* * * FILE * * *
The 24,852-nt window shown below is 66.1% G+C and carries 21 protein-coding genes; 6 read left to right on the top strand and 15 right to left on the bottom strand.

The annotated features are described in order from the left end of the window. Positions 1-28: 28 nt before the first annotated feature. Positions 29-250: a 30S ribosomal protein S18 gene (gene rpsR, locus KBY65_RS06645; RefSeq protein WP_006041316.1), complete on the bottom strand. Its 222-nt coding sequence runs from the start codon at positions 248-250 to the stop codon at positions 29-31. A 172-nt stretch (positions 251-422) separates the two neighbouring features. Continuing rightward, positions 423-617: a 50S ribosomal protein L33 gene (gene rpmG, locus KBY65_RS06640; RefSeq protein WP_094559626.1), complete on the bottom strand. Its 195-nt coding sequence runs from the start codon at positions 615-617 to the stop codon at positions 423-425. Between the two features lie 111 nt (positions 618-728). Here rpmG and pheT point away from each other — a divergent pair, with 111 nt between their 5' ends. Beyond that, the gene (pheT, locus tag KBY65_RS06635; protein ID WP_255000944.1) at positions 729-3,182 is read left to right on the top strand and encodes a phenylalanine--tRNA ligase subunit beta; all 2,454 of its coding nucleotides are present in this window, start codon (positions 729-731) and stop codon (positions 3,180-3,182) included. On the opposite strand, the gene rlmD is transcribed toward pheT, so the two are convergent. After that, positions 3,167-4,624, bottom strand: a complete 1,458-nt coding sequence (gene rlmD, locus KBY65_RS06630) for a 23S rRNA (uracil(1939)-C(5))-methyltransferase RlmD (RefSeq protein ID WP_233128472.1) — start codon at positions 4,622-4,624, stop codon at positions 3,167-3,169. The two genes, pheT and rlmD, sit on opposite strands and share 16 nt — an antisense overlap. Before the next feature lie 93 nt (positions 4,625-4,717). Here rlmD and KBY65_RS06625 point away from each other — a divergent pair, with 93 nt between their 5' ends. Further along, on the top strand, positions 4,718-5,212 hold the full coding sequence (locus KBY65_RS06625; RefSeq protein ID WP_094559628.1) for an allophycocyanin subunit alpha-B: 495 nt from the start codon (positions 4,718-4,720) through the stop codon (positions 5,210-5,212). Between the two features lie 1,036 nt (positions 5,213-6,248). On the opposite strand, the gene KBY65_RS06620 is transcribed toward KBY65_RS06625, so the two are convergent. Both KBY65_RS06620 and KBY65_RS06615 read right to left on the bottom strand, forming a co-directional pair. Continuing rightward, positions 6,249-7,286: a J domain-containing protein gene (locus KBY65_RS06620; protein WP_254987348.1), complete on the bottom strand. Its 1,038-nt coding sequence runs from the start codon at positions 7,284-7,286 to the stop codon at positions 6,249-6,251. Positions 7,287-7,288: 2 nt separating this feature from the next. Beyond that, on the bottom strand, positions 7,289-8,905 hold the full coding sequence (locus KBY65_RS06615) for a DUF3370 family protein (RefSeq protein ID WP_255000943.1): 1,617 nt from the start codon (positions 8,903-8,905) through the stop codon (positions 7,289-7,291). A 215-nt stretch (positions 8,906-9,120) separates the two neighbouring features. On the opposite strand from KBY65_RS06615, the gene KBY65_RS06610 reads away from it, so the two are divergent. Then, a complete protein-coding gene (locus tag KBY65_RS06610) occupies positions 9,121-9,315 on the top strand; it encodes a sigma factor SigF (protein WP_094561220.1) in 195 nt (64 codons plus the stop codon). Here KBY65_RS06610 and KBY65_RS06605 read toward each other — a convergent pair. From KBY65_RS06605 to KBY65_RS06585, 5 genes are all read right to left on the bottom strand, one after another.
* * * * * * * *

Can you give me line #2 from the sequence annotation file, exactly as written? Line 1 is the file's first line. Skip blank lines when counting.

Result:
The annotated features are described in order from the left end of the window. Positions 1-28: 28 nt before the first annotated feature. Positions 29-250: a 30S ribosomal protein S18 gene (gene rpsR, locus KBY65_RS06645; RefSeq protein WP_006041316.1), complete on the bottom strand. Its 222-nt coding sequence runs from the start codon at positions 248-250 to the stop codon at positions 29-31. A 172-nt stretch (positions 251-422) separates the two neighbouring features. Continuing rightward, positions 423-617: a 50S ribosomal protein L33 gene (gene rpmG, locus KBY65_RS06640; RefSeq protein WP_094559626.1), complete on the bottom strand. Its 195-nt coding sequence runs from the start codon at positions 615-617 to the stop codon at positions 423-425. Between the two features lie 111 nt (positions 618-728). Here rpmG and pheT point away from each other — a divergent pair, with 111 nt between their 5' ends. Beyond that, the gene (pheT, locus tag KBY65_RS06635; protein ID WP_255000944.1) at positions 729-3,182 is read left to right on the top strand and encodes a phenylalanine--tRNA ligase subunit beta; all 2,454 of its coding nucleotides are present in this window, start codon (positions 729-731) and stop codon (positions 3,180-3,182) included. On the opposite strand, the gene rlmD is transcribed toward pheT, so the two are convergent. After that, positions 3,167-4,624, bottom strand: a complete 1,458-nt coding sequence (gene rlmD, locus KBY65_RS06630) for a 23S rRNA (uracil(1939)-C(5))-methyltransferase RlmD (RefSeq protein ID WP_233128472.1) — start codon at positions 4,622-4,624, stop codon at positions 3,167-3,169. The two genes, pheT and rlmD, sit on opposite strands and share 16 nt — an antisense overlap. Before the next feature lie 93 nt (positions 4,625-4,717). Here rlmD and KBY65_RS06625 point away from each other — a divergent pair, with 93 nt between their 5' ends. Further along, on the top strand, positions 4,718-5,212 hold the full coding sequence (locus KBY65_RS06625; RefSeq protein ID WP_094559628.1) for an allophycocyanin subunit alpha-B: 495 nt from the start codon (positions 4,718-4,720) through the stop codon (positions 5,210-5,212). Between the two features lie 1,036 nt (positions 5,213-6,248). On the opposite strand, the gene KBY65_RS06620 is transcribed toward KBY65_RS06625, so the two are convergent. Both KBY65_RS06620 and KBY65_RS06615 read right to left on the bottom strand, forming a co-directional pair. Continuing rightward, positions 6,249-7,286: a J domain-containing protein gene (locus KBY65_RS06620; protein WP_254987348.1), complete on the bottom strand. Its 1,038-nt coding sequence runs from the start codon at positions 7,284-7,286 to the stop codon at positions 6,249-6,251. Positions 7,287-7,288: 2 nt separating this feature from the next. Beyond that, on the bottom strand, positions 7,289-8,905 hold the full coding sequence (locus KBY65_RS06615) for a DUF3370 family protein (RefSeq protein ID WP_255000943.1): 1,617 nt from the start codon (positions 8,903-8,905) through the stop codon (positions 7,289-7,291). A 215-nt stretch (positions 8,906-9,120) separates the two neighbouring features. On the opposite strand from KBY65_RS06615, the gene KBY65_RS06610 reads away from it, so the two are divergent. Then, a complete protein-coding gene (locus tag KBY65_RS06610) occupies positions 9,121-9,315 on the top strand; it encodes a sigma factor SigF (protein WP_094561220.1) in 195 nt (64 codons plus the stop codon). Here KBY65_RS06610 and KBY65_RS06605 read toward each other — a convergent pair. From KBY65_RS06605 to KBY65_RS06585, 5 genes are all read right to left on the bottom strand, one after another.